CONCLUSIONS: A bundled intervention was associated with clinically important and statistically significant reductions in KPC colonization, KPC infection, all-cause bacteremia and blood culture contamination in a high-risk LTACH population.

Prevention of Colonization and Infection by Klebsiella pneumoniae Carbapenemase-Producing Enterobacteriaceae in Long Term Acute Care Hospitals. Hayden MK, Lin MY, Lolans K, et al Clin Infect Dis. 2014 Dec 23. pii: ciu1173. [Epub ahead of print]

Impact of universal disinfectant cap implementation on central line-associated bloodstream infections

BACKGROUND: Central line-associated bloodstream infections (CLABSIs) result in increased length of stay, cost, and patient morbidity and mortality. One CLABSI prevention method is disinfection of intravenous access points. The literature suggests that placing disinfectant caps over needleless connectors decreases CLABSI risk.

METHODS: A quasi-experimental intervention study was conducted in a >430-bed trauma I center. In addition to an existing standard central line bundle, a new intervention consisting of a luer-lock disinfectant cap with 70% alcohol was implemented in all intravenous (IV) needleless connectors on patients with peripheral and central lines. Compliance to the disinfectant cap was monitored weekly. A generalized linear model using a Poisson distribution was fit to determine if there were significant relationships between CLABSIs and disinfectant cap use. Impacts on costs were also examined.

RESULTS: The rate of CLABSI decreased following implementation of the disinfectant cap. The incidence rate ratios (.577, P = .004) for implementing the disinfectant caps was statistically significant, indicating that the rate of patient infections decreased by >40%. Increased compliance rates were associated with lower infection rates. Disinfectant cap use was associated with an estimated savings of almost $300,000 per year in the hospital studied.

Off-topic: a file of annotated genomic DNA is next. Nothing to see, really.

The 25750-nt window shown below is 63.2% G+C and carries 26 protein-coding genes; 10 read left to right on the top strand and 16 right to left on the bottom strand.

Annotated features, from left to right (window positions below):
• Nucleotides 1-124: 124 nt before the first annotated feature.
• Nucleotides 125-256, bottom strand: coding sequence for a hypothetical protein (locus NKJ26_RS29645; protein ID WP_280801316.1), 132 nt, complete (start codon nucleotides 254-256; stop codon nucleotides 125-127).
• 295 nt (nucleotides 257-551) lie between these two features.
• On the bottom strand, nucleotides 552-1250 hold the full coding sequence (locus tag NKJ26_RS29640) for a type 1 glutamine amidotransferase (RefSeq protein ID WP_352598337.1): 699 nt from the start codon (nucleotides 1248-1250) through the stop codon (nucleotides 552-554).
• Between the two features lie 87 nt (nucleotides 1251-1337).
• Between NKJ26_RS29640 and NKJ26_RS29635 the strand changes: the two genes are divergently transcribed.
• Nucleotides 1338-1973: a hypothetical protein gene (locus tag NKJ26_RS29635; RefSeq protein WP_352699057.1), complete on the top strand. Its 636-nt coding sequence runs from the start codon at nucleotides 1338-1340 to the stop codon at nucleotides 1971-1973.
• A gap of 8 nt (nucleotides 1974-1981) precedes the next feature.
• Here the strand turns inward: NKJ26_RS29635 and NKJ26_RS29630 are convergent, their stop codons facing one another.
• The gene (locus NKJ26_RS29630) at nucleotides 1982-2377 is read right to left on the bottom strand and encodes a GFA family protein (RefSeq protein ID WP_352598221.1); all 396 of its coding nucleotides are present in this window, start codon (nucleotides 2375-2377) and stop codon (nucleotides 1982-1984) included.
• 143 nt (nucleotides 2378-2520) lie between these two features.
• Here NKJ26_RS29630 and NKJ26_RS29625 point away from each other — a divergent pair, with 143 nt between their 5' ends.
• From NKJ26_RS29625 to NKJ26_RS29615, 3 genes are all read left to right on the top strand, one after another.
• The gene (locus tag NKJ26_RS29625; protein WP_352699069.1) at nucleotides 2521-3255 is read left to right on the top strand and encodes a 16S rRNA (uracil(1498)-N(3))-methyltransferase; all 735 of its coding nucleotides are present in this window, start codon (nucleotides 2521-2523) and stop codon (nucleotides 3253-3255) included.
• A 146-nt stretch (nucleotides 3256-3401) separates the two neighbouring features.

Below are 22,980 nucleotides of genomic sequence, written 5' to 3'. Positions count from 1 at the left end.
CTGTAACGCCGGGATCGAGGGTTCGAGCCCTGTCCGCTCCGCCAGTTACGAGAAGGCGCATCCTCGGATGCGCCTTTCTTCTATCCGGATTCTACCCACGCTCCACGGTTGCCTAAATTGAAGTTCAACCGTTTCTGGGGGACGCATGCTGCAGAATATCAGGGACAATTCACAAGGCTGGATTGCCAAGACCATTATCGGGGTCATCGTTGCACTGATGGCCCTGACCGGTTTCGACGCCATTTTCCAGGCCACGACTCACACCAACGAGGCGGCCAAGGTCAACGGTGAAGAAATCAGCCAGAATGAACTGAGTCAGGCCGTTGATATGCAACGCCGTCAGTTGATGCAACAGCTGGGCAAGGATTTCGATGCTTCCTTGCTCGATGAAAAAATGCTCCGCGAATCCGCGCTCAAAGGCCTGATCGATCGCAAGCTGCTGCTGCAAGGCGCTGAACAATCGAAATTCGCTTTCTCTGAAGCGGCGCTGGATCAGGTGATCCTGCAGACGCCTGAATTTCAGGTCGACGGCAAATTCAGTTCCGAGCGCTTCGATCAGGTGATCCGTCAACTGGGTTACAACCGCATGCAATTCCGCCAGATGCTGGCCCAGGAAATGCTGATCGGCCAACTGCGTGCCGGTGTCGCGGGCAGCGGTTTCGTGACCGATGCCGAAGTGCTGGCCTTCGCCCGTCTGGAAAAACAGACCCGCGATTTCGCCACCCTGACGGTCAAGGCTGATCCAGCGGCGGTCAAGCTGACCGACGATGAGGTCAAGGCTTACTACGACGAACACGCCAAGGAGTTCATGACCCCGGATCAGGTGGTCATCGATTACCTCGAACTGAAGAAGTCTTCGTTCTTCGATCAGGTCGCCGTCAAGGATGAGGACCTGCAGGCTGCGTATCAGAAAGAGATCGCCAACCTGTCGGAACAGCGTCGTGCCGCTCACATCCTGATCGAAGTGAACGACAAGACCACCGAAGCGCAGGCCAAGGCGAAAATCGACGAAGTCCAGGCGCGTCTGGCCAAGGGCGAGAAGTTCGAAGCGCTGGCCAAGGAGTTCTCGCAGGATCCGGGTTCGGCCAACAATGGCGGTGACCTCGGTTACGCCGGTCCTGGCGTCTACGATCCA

CONCLUSIONS: Use of a disinfectant cap on IV needleless connectors in addition to an existing standard central line bundle was associated with decreased CLABSI and costs.

Impact of universal disinfectant cap implementation on central line-associated bloodstream infections. Merrill KC, Sumner S, Linford L, Taylor C, Macintosh C. Am J Infect Control. 2014 Dec, vol 42, no 12, p1274-7.

Health care workers’ knowledge and practices regarding the prevention of central venous catheter-related infection.

BACKGROUND: Central venous catheter-related infection (CVC-RI) is considered a common cause of increased morbidity, mortality, and medical care costs in intensive care units (ICUs). The objective in this descriptive study was to assess the knowledge of health care workers in ICUs about guidelines for the prevention of CVC-RI and their adherence to these guidelines in practices.

METHODS: Health care workers were assessed for their actual practices during central venous catheter (CVC) insertion and care. Then a questionnaire was distributed to the health care workers to assess their knowledge regarding the prevention of CVC-RI.